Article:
Feast of Saint Bartholomew, Apostle

Scripture Readings

A friend of mine and I were talking this week about labels, especially the political labels that we hear tossed around so often during election season: "liberal", "conservative," "Republican" "Democrat" and so on.  Both of us pointed out to each other that we didn't really feel like we fit neatly into any of those categories, that there were some things about us that might make people think we're conservative, but other things that might make us seem liberal.  We thought "moderate" didn't really do us justice either, since we both hold our views very passionately, and moderate sometimes implies a kind of easy-going passive kind of nature (rightly or wrongly). So we found ourselves frustrated by the labels. 

Thursday of the Twentieth Week in Ordinary Time

Scripture Readings

In today’s readings, we see a theme of sin and redemption with God’s love shining throughout. The passage from the prophet Ezekiel is a well-known one: here God reveals his dedication to the people of Israel who have turned away from him. The Lord speaks of bringing the people back, cleansing them from their false worship, and giving them a “new heart” and a “new spirit” (Ez. 36:26). Even though the people have deserted God and worshiped other gods, the Lord remains faithful, and in this fidelity to his sinful people, God is willing to do the cleansing, to give the people another chance. 

Memorial of the Queenship of the Blessed Virgin Mary

Scripture Readings

The theme of the good shepherd is a common thread for today’s readings.  We come across Ezekiel just after he learns of Jerusalem’s fall.  Ezekiel had already been in exile for twelve years.  Ezekiel’s prophecy against the shepherds of Israel reads like a job description of a bad shepherd:  you feed yourself instead of your sheep, you do not search for those who have strayed or are lost, and you do not strengthen the weak or heal the sick.  The prophet is challenging the leaders of the faith, who have failed to hear the word of the Lord.  The story does not end here.  The Lord, the Good Shepherd, promises to search for the lost sheep and gather them back into their land.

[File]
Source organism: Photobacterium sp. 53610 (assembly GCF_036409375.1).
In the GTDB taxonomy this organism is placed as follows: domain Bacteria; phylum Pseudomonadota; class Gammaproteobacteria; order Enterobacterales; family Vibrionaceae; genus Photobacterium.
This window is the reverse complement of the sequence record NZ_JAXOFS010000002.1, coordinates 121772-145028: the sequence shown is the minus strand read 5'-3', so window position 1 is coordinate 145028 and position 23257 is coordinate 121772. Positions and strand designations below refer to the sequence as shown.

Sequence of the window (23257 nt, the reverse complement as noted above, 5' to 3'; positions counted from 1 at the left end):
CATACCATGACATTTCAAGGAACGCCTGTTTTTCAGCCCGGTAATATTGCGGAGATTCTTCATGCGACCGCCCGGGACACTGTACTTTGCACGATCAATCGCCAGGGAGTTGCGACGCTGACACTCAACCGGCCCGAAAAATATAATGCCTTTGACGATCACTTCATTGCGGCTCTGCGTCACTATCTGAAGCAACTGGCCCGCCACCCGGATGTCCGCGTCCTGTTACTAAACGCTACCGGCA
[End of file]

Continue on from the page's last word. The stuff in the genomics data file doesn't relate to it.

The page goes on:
Memorial of Saint Pius X, Pope

Scripture Readings

I have to confess that I find in today’s gospel reading (a continuation of yesterday’s) one of the more challenging gospel passages. “It is easier for a camel to pass through the eye of a needle than for one who is rich to enter the Kingdom of God.” (Matthew 19:24) I find myself wanting to argue my way out of the challenge with defenses such as, “well, how rich does he mean?” or “rich compared to whom?” “I’m certainly no millionaire!” Yes, there is a part of me that would like to hear the opposite, such as that we will be rewarded with material wealth in this world AND the eternal riches in the next if we follow Jesus (I’m really not promoting Prosperity Theology).

Memorial of Saint Bernard, Abbot and Doctor of the Church

Scripture Readings